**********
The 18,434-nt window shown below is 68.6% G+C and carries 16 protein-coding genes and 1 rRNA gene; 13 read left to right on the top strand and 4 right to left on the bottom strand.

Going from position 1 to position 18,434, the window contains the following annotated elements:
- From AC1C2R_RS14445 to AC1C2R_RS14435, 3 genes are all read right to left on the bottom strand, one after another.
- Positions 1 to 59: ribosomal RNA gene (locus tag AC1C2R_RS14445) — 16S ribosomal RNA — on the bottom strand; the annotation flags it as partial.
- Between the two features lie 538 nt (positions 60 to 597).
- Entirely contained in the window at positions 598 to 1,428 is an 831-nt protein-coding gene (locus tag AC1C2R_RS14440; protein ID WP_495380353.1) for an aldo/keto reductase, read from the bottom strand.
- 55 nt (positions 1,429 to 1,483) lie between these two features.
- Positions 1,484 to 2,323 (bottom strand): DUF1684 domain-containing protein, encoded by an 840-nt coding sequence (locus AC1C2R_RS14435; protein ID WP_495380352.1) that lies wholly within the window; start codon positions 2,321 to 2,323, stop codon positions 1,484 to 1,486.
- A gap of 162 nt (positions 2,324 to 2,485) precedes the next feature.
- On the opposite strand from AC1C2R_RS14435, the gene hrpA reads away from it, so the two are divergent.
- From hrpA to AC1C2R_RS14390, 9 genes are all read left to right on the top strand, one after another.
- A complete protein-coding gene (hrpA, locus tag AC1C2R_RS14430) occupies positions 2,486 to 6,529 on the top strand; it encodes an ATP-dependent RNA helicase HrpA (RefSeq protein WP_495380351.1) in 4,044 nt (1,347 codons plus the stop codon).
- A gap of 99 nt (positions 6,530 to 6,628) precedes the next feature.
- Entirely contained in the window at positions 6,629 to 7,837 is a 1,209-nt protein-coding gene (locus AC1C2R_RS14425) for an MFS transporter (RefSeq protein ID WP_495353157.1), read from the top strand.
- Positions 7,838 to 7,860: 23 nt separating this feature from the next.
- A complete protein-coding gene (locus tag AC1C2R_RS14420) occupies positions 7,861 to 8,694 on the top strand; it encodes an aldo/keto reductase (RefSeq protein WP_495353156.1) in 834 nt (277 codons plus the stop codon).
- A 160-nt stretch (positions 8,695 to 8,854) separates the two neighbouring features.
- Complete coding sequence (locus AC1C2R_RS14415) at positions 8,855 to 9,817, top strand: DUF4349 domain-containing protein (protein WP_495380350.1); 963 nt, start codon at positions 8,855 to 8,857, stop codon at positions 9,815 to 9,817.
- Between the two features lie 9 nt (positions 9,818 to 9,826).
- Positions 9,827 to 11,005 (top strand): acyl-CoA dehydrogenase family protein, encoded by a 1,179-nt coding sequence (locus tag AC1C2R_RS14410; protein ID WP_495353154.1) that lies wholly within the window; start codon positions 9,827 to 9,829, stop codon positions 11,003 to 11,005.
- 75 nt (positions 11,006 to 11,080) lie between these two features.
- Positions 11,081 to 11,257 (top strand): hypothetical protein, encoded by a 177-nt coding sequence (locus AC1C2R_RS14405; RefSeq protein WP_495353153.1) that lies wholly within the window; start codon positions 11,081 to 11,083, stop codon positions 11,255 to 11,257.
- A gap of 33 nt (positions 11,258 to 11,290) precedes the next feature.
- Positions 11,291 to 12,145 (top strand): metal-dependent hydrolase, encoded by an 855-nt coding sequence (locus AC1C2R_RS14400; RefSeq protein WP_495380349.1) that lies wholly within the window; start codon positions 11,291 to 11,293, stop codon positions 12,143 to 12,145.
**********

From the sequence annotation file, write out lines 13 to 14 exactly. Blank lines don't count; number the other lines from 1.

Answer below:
- A gap of 99 nt (positions 6,530 to 6,628) precedes the next feature.
- Entirely contained in the window at positions 6,629 to 7,837 is a 1,209-nt protein-coding gene (locus AC1C2R_RS14425) for an MFS transporter (RefSeq protein ID WP_495353157.1), read from the top strand.